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The Best Wheelbarrow

Last updated on July 21, 2023

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Our Picks For The Top Wheelbarrows

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Product Overview
Key Takeaway
 Top Pick

Garden Star Yard Rover Air-Filled Tires Wheelbarrow

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Garden Star

Yard Rover Air-Filled Tires Wheelbarrow

Made from rustproof materials, this wheelbarrow has a 300-pound load capacity, making it great for residential use. The two air-filled wheels and loop handle give you extra maneuverability while you’re using it, and the green color ensures it blends well with the scenery if you need to store it outdoors. It weighs only 25 pounds, giving it a ligh...

Overall Take

Easy to UseLarge, air-filled wheels give you more control as you’re using this wheelbarrow.

 Runner Up

WORX WG050 Aerocart 8-In-1 Multifunction Wheelbarrow


WG050 Aerocart 8-In-1 Multifunction Wheelbarrow

The design of this wheelbarrow evenly distributes weight to make it easy to move even heavier loads. The rugged tires can withstand heavy use without needing to be inflated, giving you a fuss-free experience. The stainless-steel color of the tray gives it a unique, streamlined look that will be a great addition to your landscaping tools.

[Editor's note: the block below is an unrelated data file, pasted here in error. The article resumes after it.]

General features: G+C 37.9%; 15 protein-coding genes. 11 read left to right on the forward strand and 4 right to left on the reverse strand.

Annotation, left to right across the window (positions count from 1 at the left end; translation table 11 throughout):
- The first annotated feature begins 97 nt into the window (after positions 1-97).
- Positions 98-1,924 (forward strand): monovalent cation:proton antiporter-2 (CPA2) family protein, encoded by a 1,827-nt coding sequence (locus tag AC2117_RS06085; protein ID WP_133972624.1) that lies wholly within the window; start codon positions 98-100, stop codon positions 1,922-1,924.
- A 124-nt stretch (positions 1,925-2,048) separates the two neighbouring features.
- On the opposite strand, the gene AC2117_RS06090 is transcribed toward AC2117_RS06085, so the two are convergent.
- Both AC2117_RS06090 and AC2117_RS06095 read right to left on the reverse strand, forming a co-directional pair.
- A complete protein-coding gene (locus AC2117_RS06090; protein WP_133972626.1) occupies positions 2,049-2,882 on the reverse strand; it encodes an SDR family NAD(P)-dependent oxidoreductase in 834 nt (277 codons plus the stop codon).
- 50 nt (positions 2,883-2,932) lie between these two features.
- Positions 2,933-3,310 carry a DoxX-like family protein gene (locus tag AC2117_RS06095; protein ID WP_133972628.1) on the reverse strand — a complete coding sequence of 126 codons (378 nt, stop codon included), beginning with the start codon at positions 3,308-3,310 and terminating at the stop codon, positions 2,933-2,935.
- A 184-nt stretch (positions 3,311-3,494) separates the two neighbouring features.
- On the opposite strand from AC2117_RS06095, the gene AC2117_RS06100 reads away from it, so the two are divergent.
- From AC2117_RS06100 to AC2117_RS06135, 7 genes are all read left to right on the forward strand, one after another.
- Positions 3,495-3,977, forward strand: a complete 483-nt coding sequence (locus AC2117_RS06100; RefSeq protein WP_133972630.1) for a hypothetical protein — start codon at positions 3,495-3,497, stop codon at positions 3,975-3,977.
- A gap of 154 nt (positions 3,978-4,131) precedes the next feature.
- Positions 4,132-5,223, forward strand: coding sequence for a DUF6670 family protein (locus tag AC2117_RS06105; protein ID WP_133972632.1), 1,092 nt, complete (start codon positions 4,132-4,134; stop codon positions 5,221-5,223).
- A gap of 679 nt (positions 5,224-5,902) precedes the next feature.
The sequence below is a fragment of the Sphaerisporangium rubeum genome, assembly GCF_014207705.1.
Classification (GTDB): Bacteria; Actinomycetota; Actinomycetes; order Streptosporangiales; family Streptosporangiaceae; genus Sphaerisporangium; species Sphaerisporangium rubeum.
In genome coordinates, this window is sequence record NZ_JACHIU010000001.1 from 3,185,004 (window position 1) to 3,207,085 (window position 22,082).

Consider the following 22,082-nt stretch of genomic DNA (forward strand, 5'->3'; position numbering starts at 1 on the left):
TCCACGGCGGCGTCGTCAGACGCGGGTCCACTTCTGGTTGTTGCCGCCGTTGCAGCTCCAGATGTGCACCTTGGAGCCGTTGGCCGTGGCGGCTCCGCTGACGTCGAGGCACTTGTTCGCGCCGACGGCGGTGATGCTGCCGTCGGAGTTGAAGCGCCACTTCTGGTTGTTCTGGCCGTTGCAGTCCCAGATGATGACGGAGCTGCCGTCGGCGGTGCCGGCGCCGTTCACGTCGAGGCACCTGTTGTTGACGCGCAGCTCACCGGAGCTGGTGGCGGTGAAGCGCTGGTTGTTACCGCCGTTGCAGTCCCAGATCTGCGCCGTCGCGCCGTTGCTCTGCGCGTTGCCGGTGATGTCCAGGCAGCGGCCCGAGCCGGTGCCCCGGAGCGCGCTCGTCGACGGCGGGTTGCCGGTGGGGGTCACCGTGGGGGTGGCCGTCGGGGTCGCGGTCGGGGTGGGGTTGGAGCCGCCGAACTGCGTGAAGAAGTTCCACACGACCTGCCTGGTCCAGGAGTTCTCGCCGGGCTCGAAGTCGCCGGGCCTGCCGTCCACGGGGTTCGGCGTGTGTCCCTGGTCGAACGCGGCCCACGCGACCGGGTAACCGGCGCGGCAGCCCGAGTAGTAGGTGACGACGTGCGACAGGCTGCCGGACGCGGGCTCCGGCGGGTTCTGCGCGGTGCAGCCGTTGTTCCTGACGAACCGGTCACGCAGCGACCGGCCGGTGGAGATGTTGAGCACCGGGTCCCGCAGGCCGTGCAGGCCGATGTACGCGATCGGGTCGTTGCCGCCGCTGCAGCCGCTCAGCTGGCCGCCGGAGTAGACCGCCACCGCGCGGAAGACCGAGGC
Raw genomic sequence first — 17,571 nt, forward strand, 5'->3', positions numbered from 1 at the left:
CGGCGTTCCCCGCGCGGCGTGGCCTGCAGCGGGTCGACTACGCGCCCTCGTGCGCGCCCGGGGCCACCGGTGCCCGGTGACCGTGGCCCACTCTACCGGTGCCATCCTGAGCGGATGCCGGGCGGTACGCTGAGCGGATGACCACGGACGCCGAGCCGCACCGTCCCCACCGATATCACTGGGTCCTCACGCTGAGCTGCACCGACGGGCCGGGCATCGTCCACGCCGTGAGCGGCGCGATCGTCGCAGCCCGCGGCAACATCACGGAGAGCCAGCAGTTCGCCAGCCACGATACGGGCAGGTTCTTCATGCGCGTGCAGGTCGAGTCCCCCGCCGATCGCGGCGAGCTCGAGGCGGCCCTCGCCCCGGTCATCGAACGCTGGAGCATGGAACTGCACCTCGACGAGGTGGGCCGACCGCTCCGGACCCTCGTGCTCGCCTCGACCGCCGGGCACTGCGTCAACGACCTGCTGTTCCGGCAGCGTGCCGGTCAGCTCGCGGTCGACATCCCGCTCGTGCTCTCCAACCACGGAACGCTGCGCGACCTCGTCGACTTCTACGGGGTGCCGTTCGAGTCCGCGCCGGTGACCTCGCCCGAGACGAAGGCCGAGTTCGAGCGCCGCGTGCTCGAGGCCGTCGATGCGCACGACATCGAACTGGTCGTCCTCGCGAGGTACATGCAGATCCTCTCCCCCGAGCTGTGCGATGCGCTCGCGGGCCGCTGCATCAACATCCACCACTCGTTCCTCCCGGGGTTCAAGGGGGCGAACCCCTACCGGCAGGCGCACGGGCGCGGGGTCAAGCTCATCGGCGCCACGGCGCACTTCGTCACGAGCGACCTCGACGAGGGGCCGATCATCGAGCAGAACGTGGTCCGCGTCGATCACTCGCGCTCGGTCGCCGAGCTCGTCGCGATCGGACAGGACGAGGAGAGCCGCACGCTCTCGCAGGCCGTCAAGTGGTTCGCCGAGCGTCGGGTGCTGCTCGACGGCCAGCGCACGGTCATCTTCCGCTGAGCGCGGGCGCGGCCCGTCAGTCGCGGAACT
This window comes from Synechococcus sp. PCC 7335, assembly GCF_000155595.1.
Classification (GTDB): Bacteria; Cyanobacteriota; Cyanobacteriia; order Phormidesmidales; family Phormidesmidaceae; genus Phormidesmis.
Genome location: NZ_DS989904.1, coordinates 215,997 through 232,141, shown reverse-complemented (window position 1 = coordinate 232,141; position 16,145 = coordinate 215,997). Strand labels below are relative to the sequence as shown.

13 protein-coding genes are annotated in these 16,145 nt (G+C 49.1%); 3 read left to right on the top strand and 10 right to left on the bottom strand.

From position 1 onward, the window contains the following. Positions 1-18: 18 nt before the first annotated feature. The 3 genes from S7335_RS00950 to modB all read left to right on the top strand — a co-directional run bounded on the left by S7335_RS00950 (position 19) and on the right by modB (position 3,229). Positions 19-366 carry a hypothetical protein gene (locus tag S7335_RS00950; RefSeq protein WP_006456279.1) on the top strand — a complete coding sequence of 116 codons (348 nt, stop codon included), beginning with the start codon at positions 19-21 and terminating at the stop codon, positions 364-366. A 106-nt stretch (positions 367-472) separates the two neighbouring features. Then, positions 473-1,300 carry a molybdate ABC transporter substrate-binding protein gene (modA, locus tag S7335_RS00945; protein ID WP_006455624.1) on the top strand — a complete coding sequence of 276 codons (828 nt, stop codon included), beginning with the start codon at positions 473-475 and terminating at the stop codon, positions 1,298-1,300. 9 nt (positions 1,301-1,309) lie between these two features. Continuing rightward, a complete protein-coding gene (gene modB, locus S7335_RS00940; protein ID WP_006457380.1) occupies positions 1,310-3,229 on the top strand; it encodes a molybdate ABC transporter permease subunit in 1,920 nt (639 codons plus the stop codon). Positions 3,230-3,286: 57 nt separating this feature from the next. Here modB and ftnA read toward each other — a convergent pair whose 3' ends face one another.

Overall Take

Super ConvenientMore than a standard wheelbarrow, this tool can serve as a yard cart, bag holder, dolly, cylinder carrier, rock or plant mover and a trailer tote.

 We Also Like

Garden Star 70019 Polyurethane Tray Wheelbarrow

Garden Star

70019 Polyurethane Tray Wheelbarrow

With only two air-filled tires and a loop handle, you can easily maneuver this wheelbarrow. It comes with six bolts, making it easy to assemble, although you will need to have tools on hand. The durable poly tray can handle up to 300 pounds.

Overall Take

Easy to AssembleWith only six bolts, you can put this wheelbarrow together quickly.

 Also Great

G & F Products 10041 Metal Tray & Handles Kid’s Wheelbarrow

G & F Products

10041 Metal Tray & Handles Kid’s Wheelbarrow

Designed for children ages 3 and up, this wheelbarrow is made from real metal to make it useful. The tray features rounded edges to keep little fingers safe. Despite being designed for kids, the tray, frame and wheel are durable enough to be able to hold smaller loads.

Overall Take

Great for FamiliesInclude your younger family members in the fun of yard work with this kid-sized wheelbarrow.

Buying Guide

Lawn care is an important part of warmer-weather life for many homeowners. Some homeowners choose to take care of landscaping beyond simply mowing the lawn and trimming the hedges each week, which creates the need for a toolshed full of equipment to handle it all. The pandemic only increased the demand for DIY tools and equipment, making it a $32.4 billion market in 2020.

For toting items from one area of your yard to another, few things work as well as an old-fashioned wheelbarrow. But the classic landscaping tool has had a few upgrades over the years, and those upgrades make wheelbarrows more stable and easier to maneuver than ever.

Perhaps the biggest change to wheelbarrows has been in the wheels. Traditional wheelbarrows had one wheel and two handles, giving it a tripod sort of design. But as simple as the one-wheel build can be, this can make stability tough to achieve. Once it’s full, a one-wheeled wheelbarrow can tend to tilt to the left or right, putting it at risk of tipping over.